Health reform payoff
For former leased contractor Gary Boyer, the inability to find health insurance for his family wrecked his stint as an independent carrier.
“No insurance companies would touch me,” Boyer says. The reason was the pre-existing conditions of his son and daughter, 12 and 9, respectively. They take medications for diagnosed bipolar disorder and other conditions that cost Boyer and his wife, Mandy, upwards of $1,000 a month without insurance.
“As soon as they heard that,” Mandy says of insurers, “they basically just hung up.”
The Boyers’ situation is not unusual. Nearly 20 percent of all owner-operators have no health insurance, according to Overdrive research. Nationally, as many as 15 percent are uninsurable in the private, individual policy market due to a pre-existing condition like diabetes, high blood pressure or cancer.
For owner-operators in this group, help is on the way. Under the national health care reform bill passed this year, by 2014 it will be illegal for insurance companies to deny anyone coverage based on a medical condition. Until then, the bill seeks to address the long wait on pre-existing conditions by setting up a temporary nationwide high-risk pool (HRP) through which some uninsured people will be able to obtain benefits as early as this month.
The U.S. Department of Health and Human Services (HHS) began taking applications for coverage under the Pre-Existing Condition Insurance Plan July 1. To be eligible, a participant must be a citizen or other legal resident who has been without coverage for at least six months and who has a pre-existing condition that was cited by an insurance company to deny health insurance. Given the wide array of conditions insurers have used to deny coverage in recent times, the national HRP’s reach could be extensive.
Prior to the health care reform bill, 35 states offered their own HRPs. The plans’ average individual premiums were $485 monthly, according to a Government Accountability Office report issued in June 2009.
Compared to the state HRPs, the new temporary national pool will have greater state access to federal funds, as well as regulations that limit premium rates. The latter is done by pegging premiums to “standard rates,” which an individual without any pre-existing condition would pay for a comparable plan in the private market. In the state HRPs analyzed in the GAO report, premium levels were determined to be an average $110 higher than standard rates. Based on that, national HRP enrollees would save 22 percent in premium costs.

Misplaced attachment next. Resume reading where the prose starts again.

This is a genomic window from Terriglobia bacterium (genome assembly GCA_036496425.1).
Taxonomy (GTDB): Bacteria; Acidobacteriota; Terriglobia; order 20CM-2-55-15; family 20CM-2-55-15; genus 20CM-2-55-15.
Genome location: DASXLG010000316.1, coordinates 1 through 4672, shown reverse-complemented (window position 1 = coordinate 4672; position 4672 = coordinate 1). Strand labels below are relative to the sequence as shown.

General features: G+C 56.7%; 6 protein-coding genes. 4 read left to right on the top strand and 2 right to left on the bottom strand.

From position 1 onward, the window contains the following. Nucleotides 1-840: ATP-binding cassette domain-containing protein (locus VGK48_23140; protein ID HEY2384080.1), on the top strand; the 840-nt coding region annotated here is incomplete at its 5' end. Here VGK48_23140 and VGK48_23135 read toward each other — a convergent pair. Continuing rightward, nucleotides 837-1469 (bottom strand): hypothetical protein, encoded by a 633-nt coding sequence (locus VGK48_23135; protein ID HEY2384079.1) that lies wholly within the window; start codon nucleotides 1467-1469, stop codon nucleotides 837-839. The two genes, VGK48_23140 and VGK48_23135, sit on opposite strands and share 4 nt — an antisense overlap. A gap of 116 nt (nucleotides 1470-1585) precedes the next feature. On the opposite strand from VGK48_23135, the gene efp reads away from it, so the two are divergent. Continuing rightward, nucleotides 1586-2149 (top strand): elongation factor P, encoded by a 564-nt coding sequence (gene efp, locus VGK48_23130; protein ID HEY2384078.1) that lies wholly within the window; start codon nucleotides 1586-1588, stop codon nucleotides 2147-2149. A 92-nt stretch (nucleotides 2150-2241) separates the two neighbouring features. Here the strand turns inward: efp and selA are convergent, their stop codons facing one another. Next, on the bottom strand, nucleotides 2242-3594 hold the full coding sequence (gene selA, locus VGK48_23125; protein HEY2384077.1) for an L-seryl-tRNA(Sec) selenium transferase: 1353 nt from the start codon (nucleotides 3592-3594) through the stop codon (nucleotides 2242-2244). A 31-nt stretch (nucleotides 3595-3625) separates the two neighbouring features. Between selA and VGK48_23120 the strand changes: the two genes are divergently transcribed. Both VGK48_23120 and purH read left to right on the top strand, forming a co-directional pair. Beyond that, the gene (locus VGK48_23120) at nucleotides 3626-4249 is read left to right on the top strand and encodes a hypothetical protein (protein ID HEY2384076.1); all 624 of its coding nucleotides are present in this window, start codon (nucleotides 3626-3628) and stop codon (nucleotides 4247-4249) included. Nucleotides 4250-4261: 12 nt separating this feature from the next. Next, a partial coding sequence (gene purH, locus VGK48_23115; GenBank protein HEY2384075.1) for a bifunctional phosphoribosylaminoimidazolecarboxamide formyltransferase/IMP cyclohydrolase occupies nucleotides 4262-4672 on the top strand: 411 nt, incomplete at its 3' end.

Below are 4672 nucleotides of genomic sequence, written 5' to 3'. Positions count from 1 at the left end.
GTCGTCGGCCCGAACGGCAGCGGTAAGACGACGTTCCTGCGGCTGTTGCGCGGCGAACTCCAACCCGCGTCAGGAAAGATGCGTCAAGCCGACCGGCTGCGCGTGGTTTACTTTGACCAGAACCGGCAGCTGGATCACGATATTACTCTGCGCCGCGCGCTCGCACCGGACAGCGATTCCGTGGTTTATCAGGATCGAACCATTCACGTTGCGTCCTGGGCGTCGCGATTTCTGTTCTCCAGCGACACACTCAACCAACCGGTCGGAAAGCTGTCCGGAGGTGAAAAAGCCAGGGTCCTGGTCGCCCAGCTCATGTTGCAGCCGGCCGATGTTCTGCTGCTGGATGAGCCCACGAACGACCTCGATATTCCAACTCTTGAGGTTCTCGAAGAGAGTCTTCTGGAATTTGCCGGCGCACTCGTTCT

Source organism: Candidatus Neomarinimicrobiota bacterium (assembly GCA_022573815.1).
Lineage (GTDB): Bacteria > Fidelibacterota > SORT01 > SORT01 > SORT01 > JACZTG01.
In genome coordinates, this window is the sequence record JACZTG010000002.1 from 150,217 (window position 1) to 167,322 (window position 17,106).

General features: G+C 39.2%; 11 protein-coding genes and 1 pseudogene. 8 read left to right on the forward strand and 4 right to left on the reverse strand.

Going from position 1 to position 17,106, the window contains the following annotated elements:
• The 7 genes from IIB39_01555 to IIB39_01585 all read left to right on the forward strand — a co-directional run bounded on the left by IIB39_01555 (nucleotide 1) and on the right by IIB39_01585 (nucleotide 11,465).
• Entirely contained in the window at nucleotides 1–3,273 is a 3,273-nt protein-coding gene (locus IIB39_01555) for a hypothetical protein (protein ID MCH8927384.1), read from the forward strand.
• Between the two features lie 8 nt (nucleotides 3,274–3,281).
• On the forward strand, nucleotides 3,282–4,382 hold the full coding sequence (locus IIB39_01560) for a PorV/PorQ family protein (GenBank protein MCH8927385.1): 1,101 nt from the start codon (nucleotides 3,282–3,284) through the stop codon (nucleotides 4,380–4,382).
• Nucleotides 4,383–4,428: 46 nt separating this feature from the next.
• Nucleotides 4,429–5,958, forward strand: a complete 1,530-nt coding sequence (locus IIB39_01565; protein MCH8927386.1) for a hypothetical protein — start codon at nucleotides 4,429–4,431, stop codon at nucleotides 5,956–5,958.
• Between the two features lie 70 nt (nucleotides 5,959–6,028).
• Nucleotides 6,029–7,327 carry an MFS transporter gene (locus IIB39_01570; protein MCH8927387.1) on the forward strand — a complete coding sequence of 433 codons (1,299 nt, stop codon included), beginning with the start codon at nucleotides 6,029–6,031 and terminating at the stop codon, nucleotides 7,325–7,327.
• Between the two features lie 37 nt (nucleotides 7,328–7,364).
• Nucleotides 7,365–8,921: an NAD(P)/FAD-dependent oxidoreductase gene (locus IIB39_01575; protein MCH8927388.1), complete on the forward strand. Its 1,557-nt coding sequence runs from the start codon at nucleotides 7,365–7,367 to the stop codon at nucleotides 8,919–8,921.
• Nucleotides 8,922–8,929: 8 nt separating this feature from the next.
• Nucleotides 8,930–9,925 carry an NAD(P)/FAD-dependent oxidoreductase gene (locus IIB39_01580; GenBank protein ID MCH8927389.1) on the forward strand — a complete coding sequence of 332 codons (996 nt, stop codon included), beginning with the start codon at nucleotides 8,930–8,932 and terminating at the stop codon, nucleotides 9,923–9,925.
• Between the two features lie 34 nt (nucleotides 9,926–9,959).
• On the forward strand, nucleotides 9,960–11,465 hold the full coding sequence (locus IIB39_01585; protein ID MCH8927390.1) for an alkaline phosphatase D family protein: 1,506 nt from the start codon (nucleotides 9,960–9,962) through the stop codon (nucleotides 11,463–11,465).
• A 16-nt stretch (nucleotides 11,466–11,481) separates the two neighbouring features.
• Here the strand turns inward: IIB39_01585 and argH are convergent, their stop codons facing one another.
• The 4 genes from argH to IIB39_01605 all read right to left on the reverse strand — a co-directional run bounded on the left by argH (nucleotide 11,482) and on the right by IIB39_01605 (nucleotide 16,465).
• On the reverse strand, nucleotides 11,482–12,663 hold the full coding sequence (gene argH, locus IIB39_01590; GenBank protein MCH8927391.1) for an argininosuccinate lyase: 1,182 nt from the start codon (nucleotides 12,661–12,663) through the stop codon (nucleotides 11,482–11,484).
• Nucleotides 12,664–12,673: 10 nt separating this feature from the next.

HHS gave all states the option of administering the national HRP themselves, in some cases alongside their own HRPs. The applications HHS began receiving July 1 are coming from enrollees in states that had not arranged to administer the national pool. A total 31 states, plus the District of Columbia, will administer the Pre-Existing Condition Insurance Plan. They include 22 states with their own existing state HRPs and nine without.
The national HRP stands to be a big benefit to high-risk residents of states like California, where new enrollments in the state HRP have been essentially cut off since a waiting list, in California’s case now at more than 1,000 people, was introduced in 2006. A comparable pool in Illinois also has a fairly long waiting list. Florida’s HRP has been cut off to new applicants for years.
As California began discussing its decision to administer the national HRP alongside its own HRP in June, the Sacramento Bee newspaper noted estimates that the national HRP would have a 37 percent lower enrollee cost. That spread “makes the reform real,” Health Access California head Anthony Wright told the paper.
Such health care savings would be great news for thousands of truckers who could benefit.
“I’m up to $450 a month,” says east Tennessee resident Michele White, an owner-operator leased to Crete Carrier, of her health insurance premium for the company’s group plan. White’s pre-existing conditions include five different cancers, which began with Hodgkin’s Disease in the late 1970s, and a replacement aortic valve in her heart. “Early detection can save your life,” she says, “and I’m walking proof.”